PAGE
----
What drew you to Shelter Music Boston’s work?
I think it was the idea of translating privilege to service. That’s something that I always want to be doing due to my success despite the challenges I’ve had. When I moved to Boston I did some digging and research about various organizations that were really centering their practice around service and citizen artistry and Shelter Music Boston came up and I just had to learn more about them. I reached out to Julie Leven, and we’ve known each other now for 3 years.
Every single one is memorable in some way. I think the first concert that I did was particularly memorable. I was practicing and waiting in one of the offices at the Pine Street Inn and just seeing inspirational quotes around me that were completely geared towards the residents of the shelter, but I remember taking photos and really being inspired and thinking, “Wow this a place where I’m learning so much already and I haven’t even started playing yet.”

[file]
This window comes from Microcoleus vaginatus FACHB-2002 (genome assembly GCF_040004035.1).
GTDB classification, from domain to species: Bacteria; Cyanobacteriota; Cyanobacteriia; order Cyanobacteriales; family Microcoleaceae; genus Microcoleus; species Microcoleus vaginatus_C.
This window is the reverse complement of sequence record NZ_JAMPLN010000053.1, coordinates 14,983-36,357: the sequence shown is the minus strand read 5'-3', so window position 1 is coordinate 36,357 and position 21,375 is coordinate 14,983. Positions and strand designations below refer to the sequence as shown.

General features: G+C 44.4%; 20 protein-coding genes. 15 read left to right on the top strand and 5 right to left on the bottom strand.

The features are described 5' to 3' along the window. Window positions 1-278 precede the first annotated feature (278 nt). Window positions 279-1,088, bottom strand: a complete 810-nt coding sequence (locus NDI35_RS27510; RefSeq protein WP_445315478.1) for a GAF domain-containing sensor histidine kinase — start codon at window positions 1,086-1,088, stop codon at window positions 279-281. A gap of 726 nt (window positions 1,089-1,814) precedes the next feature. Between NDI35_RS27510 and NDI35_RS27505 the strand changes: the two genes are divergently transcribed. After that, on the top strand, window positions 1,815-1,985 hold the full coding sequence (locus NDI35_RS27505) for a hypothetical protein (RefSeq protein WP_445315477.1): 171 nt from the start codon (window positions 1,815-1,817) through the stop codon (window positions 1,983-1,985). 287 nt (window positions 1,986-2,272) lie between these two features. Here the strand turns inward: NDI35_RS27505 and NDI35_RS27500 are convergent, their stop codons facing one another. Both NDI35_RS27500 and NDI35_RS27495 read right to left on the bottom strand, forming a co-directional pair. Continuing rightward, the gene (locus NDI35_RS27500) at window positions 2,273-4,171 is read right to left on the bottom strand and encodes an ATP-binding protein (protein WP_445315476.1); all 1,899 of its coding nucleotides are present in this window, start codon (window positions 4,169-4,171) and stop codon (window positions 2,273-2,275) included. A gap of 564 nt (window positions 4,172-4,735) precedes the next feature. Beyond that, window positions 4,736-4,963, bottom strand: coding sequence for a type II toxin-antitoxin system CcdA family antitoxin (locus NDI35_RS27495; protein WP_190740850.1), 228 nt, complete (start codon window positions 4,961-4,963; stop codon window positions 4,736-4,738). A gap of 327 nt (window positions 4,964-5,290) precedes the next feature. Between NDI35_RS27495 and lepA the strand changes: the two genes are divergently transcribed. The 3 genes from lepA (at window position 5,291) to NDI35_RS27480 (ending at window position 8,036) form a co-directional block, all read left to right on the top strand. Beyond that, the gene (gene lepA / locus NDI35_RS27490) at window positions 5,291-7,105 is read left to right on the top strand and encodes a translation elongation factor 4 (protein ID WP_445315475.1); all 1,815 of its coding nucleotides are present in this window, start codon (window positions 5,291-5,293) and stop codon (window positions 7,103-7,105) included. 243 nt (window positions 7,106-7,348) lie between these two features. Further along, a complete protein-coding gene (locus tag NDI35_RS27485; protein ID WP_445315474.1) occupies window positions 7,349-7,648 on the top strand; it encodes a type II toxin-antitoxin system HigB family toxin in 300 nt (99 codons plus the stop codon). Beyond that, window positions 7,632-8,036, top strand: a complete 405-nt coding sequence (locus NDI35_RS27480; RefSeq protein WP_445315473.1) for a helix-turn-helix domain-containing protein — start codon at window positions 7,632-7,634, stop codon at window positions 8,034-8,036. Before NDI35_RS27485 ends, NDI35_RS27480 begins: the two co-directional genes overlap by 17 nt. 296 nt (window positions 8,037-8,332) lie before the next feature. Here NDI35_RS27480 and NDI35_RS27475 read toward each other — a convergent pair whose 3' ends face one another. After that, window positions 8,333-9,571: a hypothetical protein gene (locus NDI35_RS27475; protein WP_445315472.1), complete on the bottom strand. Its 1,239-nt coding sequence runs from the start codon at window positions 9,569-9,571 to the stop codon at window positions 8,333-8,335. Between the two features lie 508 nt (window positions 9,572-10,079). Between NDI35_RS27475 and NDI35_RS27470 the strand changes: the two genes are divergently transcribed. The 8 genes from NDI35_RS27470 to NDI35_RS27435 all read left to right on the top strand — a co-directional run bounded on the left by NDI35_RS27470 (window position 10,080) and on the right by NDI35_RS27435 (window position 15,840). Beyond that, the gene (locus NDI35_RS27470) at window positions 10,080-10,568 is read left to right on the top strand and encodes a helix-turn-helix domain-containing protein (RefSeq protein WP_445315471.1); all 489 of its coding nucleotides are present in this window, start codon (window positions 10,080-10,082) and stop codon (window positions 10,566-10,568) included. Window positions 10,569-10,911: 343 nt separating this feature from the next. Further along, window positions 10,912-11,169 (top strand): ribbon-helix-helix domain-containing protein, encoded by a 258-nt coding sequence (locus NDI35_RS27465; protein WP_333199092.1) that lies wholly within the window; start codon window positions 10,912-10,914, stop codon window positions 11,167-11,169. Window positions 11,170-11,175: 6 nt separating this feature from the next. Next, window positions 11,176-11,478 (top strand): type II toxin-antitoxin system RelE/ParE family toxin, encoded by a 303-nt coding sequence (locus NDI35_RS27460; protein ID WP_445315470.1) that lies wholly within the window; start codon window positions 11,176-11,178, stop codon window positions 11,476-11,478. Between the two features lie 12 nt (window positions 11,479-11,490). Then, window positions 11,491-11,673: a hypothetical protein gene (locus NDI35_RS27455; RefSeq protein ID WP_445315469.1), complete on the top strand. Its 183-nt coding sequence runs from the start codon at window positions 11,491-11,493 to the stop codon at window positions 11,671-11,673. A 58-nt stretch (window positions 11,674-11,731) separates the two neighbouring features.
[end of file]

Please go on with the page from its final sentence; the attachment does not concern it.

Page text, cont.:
I think another one was playing at the CASPAR Emergency Shelter and that was a challenge because I remember that in the middle of our concert paramedics were coming in because one of the residents had some type of a medical issue. We were trained specifically by Julie just to keep on playing. It was literally the show must go on type mentality when we were engaged in this work and I realized that this is not a concert where everyone is going to be completely still or silent like you would in a concert hall and that’s ok in some ways. That added a sort of determination to our music to really play for the sake of knowing that what we were doing was bigger than ourselves. I really loved the authenticity and realness of that and just really framing why we’re doing this because there were folks that need this aspect of humanity in their lives through music, something that I know has benefited me greatly, and I hope that we’ve done the same for the people in the shelters as well.